As a result of international syndication deals, Sex and the City was not just viewed largely within the US but also by people all over the world. The show’s established and ever increasing fan base because of box sets and reruns, and reruns of reruns, meant that the creators and investors felt confident that there was a pre-existing market ripe for further exploitation. In fact, by its delayed but eventual release in 2008, Time Warner was relying on the film to boost its sliding revenue. Unfortunately, Sex and the City: The Movie did not bring in enough money at the box-office to cancel out a 26 per cent fall in profits, forcing Time Warner to divide its AOL online branch and announce that “New Line cinema would be absorbed into Warner Bros. Entertainment as a genre unit”, and that “New Line’s international sales activities would be terminated” (Goodridge 6). Financial crisis aside, the film grossed $152.6m domestically, placing it in the US box-office top ten for 2008.

The postfeminist mystique What is clear is that the Sex and the City franchise has always been deliberately geared for and marketed towards women and so unsurprisingly, it has predominately been a huge success with women from a variety of different ages and backgrounds. While many have lauded the television show for depicting liberal and broad-minded images of women, considered a turning point in the way women’s relationships — mostly with each other, but also with men — have been depicted on screen, there are flaws to this particular narrative. Sex and the City: The Movie displays these in its opening frames, when it announces that the interests of the main characters are “labels and love.”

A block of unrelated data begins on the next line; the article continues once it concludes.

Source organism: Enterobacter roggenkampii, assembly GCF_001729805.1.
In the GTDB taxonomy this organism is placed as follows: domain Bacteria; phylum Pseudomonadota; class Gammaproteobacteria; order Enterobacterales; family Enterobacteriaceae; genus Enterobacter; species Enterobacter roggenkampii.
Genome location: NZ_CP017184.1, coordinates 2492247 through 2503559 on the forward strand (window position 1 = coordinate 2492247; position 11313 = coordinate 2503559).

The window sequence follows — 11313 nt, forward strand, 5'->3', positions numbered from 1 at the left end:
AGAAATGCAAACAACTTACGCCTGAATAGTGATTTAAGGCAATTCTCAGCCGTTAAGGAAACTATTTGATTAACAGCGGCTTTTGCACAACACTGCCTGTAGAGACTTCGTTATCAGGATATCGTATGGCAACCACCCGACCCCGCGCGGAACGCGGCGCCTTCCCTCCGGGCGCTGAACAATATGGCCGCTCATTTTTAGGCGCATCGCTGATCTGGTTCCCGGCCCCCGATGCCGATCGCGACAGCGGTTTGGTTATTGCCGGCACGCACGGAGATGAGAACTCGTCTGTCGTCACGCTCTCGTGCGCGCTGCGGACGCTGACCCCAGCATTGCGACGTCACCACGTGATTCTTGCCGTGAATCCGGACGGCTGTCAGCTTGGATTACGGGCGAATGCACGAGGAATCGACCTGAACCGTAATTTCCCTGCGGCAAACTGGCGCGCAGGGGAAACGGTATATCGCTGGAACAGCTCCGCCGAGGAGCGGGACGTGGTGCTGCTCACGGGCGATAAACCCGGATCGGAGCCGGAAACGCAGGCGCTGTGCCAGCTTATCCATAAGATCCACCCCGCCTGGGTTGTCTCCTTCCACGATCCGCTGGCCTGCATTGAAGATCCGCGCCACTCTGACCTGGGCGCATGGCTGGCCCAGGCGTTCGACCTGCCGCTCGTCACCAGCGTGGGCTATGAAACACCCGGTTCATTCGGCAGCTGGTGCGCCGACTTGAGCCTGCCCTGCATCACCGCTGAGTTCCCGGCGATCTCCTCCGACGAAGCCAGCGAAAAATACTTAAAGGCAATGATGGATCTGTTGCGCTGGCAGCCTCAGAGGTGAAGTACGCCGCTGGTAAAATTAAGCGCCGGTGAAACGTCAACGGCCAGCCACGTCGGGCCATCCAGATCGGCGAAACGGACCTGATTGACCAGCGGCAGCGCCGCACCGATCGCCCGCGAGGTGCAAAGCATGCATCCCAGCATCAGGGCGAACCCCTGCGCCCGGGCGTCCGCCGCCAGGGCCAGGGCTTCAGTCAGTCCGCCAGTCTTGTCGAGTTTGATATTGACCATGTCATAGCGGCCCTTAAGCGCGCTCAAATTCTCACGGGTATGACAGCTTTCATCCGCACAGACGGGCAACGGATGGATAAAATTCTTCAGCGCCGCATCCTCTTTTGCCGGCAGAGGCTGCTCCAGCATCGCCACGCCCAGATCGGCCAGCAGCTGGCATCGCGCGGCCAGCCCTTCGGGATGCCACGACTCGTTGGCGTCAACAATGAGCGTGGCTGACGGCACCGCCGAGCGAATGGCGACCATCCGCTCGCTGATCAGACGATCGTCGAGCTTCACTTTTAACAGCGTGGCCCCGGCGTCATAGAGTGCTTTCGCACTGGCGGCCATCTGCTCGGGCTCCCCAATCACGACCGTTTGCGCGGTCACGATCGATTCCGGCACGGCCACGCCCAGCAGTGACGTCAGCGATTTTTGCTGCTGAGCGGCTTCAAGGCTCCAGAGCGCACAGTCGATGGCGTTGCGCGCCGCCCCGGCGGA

Rampant with the colour pink, the first of the film’s official posters, dazzles, with a sparkly title that takes center stage, and features Carrie in a pretty pink billowing dress. Similarly, the final poster includes the ubiquitous pink title but this time all four women are included. Marketed as a film about women, for women, Sex and the City: The Movie fits into Hollywood’s wider investment in producing more and more women-centered narratives. Several sources have cited Bridget Jones’s Diary (2001) and more recently, The Devil Wears Prada (2006) as having renewed the confidence that films targeted at a female audience can achieve monetary success. This is not to say however that female perspectives and female oriented issues being explored in Hollywood is a culturally new phenomenon.